Game talkDoomcasting SL

 Posted by (Visited 5526 times)  Game talk
Feb 222007
 

Randolph Harrison is back, with another detailed post questioning SL’s economic viability. This one has even more graphs.

You may recall that his last article alleged that Second Life is a Ponzi scheme (I discussed it here). This time, he moderates the rhetoric a little bit, considering it instead a HYIP, or high-yield investment program. In theory not all HYIPs are necessarily Ponzi schemes. But in practice, they tend to be.

I haven’t dug into the numbers he presented very much, but I’d caution very strongly against using the standard population metrics of registered users as any sort of unit by which to divide or multiply. Unique users will serve as a better baseline.

In any case, the real thing I want to respond to is his tone of outrage over his reception by the virtual world blogosphere. The thing that I, at least, responded to negatively is his accusation that in effect Linden Lab is knowingly conning users out of money. Calling an entire product a Ponzi scheme is effectively that accusation. I don’t think that is the case.

That doesn’t mean that I, or indeed many observers, think that it’s wise to sink your money into any virtual world and expect to cash out a profit. :) For better or worse, central-server worlds run as businesses are about operators making money off of users — there’s lots of ways to do it and means of indirection, but that’s the bottom line. Whether or not users can transact amongst themselves is almost beside the point; all the worlds mint digital assets (currencies, etc) and they all persuade users to cough up cash in order to acquire more of these digital assets. In fact, in all the worlds, users do transact amongst themselves — it’s just approved of or not by the management.

When users transact amongst themselves, it’s always the exchange of one user’s labor for something the other user considers of value. Basic economics here. One guy gold-farms, the other gets some plat/adena/whatever. One guy raids endlessly, and eventually another guy gets a nice sword. One guy labors over the prim forge and produces a cool chair or avatar or set of pixelated genitals, and the other guy gets another pile of bits in their database record. Whether or not the labor is “creative” is really beside the point; indeed, whether or not the user retains ownership of the digital bits is also kinda beside the point, as far as a macro-level analysis goes.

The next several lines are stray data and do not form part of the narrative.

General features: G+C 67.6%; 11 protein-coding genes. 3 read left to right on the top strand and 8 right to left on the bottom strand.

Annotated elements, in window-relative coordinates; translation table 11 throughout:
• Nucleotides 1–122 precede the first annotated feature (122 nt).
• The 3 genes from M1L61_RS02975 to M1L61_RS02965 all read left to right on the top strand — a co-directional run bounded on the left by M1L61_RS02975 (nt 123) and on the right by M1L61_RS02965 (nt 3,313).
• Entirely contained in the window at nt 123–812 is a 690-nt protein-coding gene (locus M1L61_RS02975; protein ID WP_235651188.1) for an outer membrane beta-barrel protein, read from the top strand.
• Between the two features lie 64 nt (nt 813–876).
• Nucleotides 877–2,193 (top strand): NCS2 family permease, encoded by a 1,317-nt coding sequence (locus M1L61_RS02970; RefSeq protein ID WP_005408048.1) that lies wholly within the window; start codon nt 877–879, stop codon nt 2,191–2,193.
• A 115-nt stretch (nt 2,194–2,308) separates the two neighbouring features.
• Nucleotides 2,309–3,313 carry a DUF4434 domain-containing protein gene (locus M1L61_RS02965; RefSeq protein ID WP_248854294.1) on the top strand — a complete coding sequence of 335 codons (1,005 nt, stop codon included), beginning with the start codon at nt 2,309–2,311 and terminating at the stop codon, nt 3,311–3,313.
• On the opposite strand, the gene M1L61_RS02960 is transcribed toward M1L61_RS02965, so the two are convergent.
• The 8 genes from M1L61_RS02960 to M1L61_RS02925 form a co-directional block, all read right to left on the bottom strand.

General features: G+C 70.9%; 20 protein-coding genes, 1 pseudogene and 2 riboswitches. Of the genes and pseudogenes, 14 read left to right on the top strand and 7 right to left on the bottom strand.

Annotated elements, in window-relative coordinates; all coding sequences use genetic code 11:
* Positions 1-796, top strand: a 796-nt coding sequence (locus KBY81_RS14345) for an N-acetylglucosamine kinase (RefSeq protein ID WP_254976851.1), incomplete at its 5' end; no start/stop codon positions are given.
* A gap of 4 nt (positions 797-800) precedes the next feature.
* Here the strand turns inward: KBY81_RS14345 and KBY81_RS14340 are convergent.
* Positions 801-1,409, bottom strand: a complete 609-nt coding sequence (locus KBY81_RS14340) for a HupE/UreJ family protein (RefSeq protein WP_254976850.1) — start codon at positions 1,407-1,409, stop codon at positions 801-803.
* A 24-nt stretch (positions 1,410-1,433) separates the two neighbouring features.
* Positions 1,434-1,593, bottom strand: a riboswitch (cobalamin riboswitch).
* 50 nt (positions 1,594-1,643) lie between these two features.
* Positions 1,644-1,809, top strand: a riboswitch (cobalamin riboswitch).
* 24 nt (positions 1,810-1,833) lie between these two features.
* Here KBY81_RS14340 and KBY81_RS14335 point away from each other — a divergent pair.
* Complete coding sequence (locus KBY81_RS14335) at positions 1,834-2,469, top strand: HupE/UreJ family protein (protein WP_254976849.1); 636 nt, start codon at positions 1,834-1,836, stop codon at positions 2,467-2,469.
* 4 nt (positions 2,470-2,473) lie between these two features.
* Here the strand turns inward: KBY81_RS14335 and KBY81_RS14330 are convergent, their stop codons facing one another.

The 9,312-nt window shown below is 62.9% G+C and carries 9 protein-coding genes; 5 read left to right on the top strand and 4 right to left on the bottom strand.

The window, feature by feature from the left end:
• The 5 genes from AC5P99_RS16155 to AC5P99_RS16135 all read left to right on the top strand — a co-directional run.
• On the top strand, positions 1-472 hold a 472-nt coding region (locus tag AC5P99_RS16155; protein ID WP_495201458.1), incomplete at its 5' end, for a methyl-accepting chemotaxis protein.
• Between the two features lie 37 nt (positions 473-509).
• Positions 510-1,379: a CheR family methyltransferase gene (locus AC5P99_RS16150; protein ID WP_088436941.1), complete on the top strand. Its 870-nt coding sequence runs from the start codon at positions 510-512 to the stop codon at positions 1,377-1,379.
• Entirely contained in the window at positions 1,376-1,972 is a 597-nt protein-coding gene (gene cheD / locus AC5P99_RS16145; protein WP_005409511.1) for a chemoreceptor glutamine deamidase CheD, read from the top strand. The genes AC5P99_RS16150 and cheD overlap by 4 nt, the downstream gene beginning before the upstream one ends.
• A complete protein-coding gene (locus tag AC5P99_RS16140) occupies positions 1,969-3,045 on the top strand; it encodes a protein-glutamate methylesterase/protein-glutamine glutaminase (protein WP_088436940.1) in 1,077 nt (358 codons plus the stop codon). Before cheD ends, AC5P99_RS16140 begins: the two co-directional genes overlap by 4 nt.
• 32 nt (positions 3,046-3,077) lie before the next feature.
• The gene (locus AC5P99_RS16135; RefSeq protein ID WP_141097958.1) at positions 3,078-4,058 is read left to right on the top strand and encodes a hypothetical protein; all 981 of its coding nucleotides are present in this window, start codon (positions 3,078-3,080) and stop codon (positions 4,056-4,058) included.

Fundamentally, the value of all this stuff is propped up by the value that the buyers attach to their presence in the virtual world. It doesn’t matter whether it’s a game world or a social world. The only thing that matters is whether the buyers find it emotionally satisfying. In that sense, Randolph is exactly right when he says Second Life is a game — if the users aren’t finding it sufficiently entertaining in some fashion, they will depart, and the accumulated value they have acquired will plummet. This is why departing users are so often willing to sell or give away stuff worth theoretical thousands on the open market.

In this sense, all virtual worlds are “Ponzi schemes.” If you assume that no world will grow eternally, then any world you buy into is going to be a losing proposition. You will eventually get bored of it. If you are late to the party, there will almost always be fewer people there to buy what you want to sell. The increased richness of the world over time will mean that most early-acquired digital goods will be of less value than the latest and greatest.

The mistake here is to see the value as an investment. It is, but it’s not an investment intended to provide a monetary return. We’re dealing in the currency of attachment, the investment of emotion. Bottom line, that’s where the lasting value lies. Trying to make a buck off it on the side — enh, possible but not likely, and also not the point.

That’s why posts like this one are far more of a risk to Second Life than currency collapse.

  28 Responses to “Doomcasting SL”

  1. Ya but, as Randolf goes through so much trouble to point out, LL and the other proponents are busily hyping that it is ‘intended to provide monetary return’. Take out all the BS and he and a lot of other folks would stop complaining.

    I am sorry that in this age where ads for natural male enhancements and diet supplements are perfectly acceptable, and that corporate spin seems far less a sin, to a plain old everyday guy like me, a lie is a lie is a lie.

    The posts aren’t the threat. The original lies are.

  2. That toothpaste guy’s post was hilarious! He wrote up the typical experience very well of griefers who dress themselves in an ugly naked avatar look and fly into people’s spaces and grief them. It’s the typical stuff from the typical noir narf-narfers of that age and demographic. His post will only make 20 of his friends secretly try SL and try to find the scripted furry phallus.

  3. @Raph

    Curious question I had last night, and this relates to your point:

    Has anyone ever designed a game where there WAS NO currency, what I mean here is litterally a game where players attach value based on VW economic efforts (of course this would require limiting resources to create value)

    Great take on the article btw

  4. If im not mistaken there was at least one that was 100% barter.

    AC?

  5. …and the other proponents are busily hyping that it is ‘intended to provide monetary return’.

    And to a plain old everyday guy like me who is both a proponent and has ridiculed companies attempting to use SL as anything other than an R&D platform (i.e. a money sink but with a non-monetary return: understanding a different kind of user interaction), I consider this sort of inaccuracy another lie. Unfortunate that both sides can’t be more careful in their choice of words.